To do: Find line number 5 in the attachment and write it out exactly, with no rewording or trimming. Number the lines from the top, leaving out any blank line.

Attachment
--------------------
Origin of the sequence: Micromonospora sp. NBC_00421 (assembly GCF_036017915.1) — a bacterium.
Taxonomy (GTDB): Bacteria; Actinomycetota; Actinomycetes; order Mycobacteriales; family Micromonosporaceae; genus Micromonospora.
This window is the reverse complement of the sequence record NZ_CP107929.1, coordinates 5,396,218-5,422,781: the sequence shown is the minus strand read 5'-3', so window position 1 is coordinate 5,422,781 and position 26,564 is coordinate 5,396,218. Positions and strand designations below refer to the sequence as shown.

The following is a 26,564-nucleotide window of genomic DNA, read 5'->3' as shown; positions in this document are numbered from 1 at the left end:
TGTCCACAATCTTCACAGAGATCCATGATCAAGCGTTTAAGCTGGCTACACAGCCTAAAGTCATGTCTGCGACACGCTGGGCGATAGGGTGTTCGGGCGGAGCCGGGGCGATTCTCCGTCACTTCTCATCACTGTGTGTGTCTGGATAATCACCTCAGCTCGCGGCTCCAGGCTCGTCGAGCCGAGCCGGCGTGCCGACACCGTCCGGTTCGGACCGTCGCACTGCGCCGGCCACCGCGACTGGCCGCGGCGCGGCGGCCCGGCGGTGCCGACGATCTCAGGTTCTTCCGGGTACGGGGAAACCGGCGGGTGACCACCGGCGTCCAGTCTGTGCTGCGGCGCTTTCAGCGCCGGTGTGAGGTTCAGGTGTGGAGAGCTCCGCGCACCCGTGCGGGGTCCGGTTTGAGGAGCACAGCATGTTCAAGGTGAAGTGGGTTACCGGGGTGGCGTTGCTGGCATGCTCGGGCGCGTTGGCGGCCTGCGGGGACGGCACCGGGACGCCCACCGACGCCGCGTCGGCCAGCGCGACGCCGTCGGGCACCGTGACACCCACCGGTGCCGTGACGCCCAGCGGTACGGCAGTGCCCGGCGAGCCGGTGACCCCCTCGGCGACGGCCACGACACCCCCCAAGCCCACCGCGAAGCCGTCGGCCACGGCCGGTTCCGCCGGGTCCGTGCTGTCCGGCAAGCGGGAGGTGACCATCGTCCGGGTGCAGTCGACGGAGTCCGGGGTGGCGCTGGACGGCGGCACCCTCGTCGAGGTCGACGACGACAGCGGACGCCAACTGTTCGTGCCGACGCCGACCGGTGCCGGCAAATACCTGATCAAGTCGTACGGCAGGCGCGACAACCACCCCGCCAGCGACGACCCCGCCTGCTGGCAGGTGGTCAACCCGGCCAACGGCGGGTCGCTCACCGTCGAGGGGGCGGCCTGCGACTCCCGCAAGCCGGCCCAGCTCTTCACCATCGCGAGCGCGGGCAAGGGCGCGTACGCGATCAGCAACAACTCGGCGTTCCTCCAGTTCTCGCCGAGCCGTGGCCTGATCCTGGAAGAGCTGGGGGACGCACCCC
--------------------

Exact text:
TGTCCACAATCTTCACAGAGATCCATGATCAAGCGTTTAAGCTGGCTACACAGCCTAAAGTCATGTCTGCGACACGCTGGGCGATAGGGTGTTCGGGCGGAGCCGGGGCGATTCTCCGTCACTTCTCATCACTGTGTGTGTCTGGATAATCACCTCAGCTCGCGGCTCCAGGCTCGTCGAGCCGAGCCGGCGTGCCGACACCGTCCGGTTCGGACCGTCGCACTGCGCCGGCCACCGCGACTGGCCGCGGCGCGGCGGCCCGGCGGTGCCGACGATCTCAGGTTCTTCCGGGTACGGGGAAACCGGCGGGTGACCACCGGCGTCCAGTCTGTGCTGCGGCGCTTTCAGCGCCGGTGTGAGGTTCAGGTGTGGAGAGCTCCGCGCACCCGTGCGGGGTCCGGTTTGAGGAGCACAGCATGTTCAAGGTGAAGTGGGTTACCGGGGTGGCGTTGCTGGCATGCTCGGGCGCGTTGGCGGCCTGCGGGGACGGCACCGGGACGCCCACCGACGCCGCGTCGGCCAGCGCGACGCCGTCGGGCACCGTGACACCCACCGGTGCCGTGACGCCCAGCGGTACGGCAGTGCCCGGCGAGCCGGTGACCCCCTCGGCGACGGCCACGACACCCCCCAAGCCCACCGCGAAGCCGTCGGCCACGGCCGGTTCCGCCGGGTCCGTGCTGTCCGGCAAGCGGGAGGTGACCATCGTCCGGGTGCAGTCGACGGAGTCCGGGGTGGCGCTGGACGGCGGCACCCTCGTCGAGGTCGACGACGACAGCGGACGCCAACTGTTCGTGCCGACGCCGACCGGTGCCGGCAAATACCTGATCAAGTCGTACGGCAGGCGCGACAACCACCCCGCCAGCGACGACCCCGCCTGCTGGCAGGTGGTCAACCCGGCCAACGGCGGGTCGCTCACCGTCGAGGGGGCGGCCTGCGACTCCCGCAAGCCGGCCCAGCTCTTCACCATCGCGAGCGCGGGCAAGGGCGCGTACGCGATCAGCAACAACTCGGCGTTCCTCCAGTTCTCGCCGAGCCGTGGCCTGATCCTGGAAGAGCTGGGGGACGCACCCC